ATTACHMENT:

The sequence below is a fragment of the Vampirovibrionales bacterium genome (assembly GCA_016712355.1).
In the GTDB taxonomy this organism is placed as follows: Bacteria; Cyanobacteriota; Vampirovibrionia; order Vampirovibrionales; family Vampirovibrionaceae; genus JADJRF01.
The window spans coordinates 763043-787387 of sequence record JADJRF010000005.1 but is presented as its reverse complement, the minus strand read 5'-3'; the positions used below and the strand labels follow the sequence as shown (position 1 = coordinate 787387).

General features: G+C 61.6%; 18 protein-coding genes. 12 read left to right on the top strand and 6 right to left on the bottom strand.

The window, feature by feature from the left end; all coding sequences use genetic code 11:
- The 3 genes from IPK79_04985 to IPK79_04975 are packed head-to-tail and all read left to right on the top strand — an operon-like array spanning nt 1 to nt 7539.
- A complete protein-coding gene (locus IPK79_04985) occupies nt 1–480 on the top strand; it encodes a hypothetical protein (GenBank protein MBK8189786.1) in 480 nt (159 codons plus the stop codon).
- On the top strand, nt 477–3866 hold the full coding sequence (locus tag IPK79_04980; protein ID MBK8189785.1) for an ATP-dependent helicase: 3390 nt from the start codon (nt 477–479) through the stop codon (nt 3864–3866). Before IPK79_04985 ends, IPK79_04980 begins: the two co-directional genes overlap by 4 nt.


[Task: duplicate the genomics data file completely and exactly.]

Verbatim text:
The sequence below is a fragment of the Vampirovibrionales bacterium genome (assembly GCA_016712355.1).
In the GTDB taxonomy this organism is placed as follows: Bacteria; Cyanobacteriota; Vampirovibrionia; order Vampirovibrionales; family Vampirovibrionaceae; genus JADJRF01.
The window spans coordinates 763043-787387 of sequence record JADJRF010000005.1 but is presented as its reverse complement, the minus strand read 5'-3'; the positions used below and the strand labels follow the sequence as shown (position 1 = coordinate 787387).

General features: G+C 61.6%; 18 protein-coding genes. 12 read left to right on the top strand and 6 right to left on the bottom strand.

The window, feature by feature from the left end; all coding sequences use genetic code 11:
- The 3 genes from IPK79_04985 to IPK79_04975 are packed head-to-tail and all read left to right on the top strand — an operon-like array spanning nt 1 to nt 7539.
- A complete protein-coding gene (locus IPK79_04985) occupies nt 1–480 on the top strand; it encodes a hypothetical protein (GenBank protein MBK8189786.1) in 480 nt (159 codons plus the stop codon).
- On the top strand, nt 477–3866 hold the full coding sequence (locus tag IPK79_04980; protein ID MBK8189785.1) for an ATP-dependent helicase: 3390 nt from the start codon (nt 477–479) through the stop codon (nt 3864–3866). Before IPK79_04985 ends, IPK79_04980 begins: the two co-directional genes overlap by 4 nt.